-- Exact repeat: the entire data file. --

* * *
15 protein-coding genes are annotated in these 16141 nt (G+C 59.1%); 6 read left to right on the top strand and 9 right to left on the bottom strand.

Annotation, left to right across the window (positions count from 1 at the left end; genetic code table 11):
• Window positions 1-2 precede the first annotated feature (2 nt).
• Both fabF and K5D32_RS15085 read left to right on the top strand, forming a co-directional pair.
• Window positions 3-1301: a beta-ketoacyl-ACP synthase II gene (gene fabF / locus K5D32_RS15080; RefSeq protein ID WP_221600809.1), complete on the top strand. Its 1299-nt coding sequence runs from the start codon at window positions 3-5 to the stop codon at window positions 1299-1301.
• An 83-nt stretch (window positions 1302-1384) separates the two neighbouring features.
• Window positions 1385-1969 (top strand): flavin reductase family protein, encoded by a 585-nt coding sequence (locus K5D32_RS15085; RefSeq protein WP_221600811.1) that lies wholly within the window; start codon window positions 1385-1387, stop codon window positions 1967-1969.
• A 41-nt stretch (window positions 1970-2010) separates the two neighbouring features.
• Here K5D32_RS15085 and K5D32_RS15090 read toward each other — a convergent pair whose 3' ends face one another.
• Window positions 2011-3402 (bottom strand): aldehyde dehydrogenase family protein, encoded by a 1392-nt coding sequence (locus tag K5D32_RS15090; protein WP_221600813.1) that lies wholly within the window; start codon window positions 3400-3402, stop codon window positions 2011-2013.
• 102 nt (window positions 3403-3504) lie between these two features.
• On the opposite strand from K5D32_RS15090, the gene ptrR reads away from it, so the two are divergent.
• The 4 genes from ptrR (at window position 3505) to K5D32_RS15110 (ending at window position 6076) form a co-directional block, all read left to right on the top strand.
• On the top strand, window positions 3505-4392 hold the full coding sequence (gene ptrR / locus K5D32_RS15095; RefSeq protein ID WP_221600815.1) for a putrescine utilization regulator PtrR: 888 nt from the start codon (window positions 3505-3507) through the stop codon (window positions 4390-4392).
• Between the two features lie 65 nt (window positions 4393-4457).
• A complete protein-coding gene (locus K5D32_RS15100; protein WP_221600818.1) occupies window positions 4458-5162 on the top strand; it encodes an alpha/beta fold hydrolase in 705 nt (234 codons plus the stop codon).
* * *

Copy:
15 protein-coding genes are annotated in these 16141 nt (G+C 59.1%); 6 read left to right on the top strand and 9 right to left on the bottom strand.

Annotation, left to right across the window (positions count from 1 at the left end; genetic code table 11):
• Window positions 1-2 precede the first annotated feature (2 nt).
• Both fabF and K5D32_RS15085 read left to right on the top strand, forming a co-directional pair.
• Window positions 3-1301: a beta-ketoacyl-ACP synthase II gene (gene fabF / locus K5D32_RS15080; RefSeq protein ID WP_221600809.1), complete on the top strand. Its 1299-nt coding sequence runs from the start codon at window positions 3-5 to the stop codon at window positions 1299-1301.
• An 83-nt stretch (window positions 1302-1384) separates the two neighbouring features.
• Window positions 1385-1969 (top strand): flavin reductase family protein, encoded by a 585-nt coding sequence (locus K5D32_RS15085; RefSeq protein WP_221600811.1) that lies wholly within the window; start codon window positions 1385-1387, stop codon window positions 1967-1969.
• A 41-nt stretch (window positions 1970-2010) separates the two neighbouring features.
• Here K5D32_RS15085 and K5D32_RS15090 read toward each other — a convergent pair whose 3' ends face one another.
• Window positions 2011-3402 (bottom strand): aldehyde dehydrogenase family protein, encoded by a 1392-nt coding sequence (locus tag K5D32_RS15090; protein WP_221600813.1) that lies wholly within the window; start codon window positions 3400-3402, stop codon window positions 2011-2013.
• 102 nt (window positions 3403-3504) lie between these two features.
• On the opposite strand from K5D32_RS15090, the gene ptrR reads away from it, so the two are divergent.
• The 4 genes from ptrR (at window position 3505) to K5D32_RS15110 (ending at window position 6076) form a co-directional block, all read left to right on the top strand.
• On the top strand, window positions 3505-4392 hold the full coding sequence (gene ptrR / locus K5D32_RS15095; RefSeq protein ID WP_221600815.1) for a putrescine utilization regulator PtrR: 888 nt from the start codon (window positions 3505-3507) through the stop codon (window positions 4390-4392).
• Between the two features lie 65 nt (window positions 4393-4457).
• A complete protein-coding gene (locus K5D32_RS15100; protein WP_221600818.1) occupies window positions 4458-5162 on the top strand; it encodes an alpha/beta fold hydrolase in 705 nt (234 codons plus the stop codon).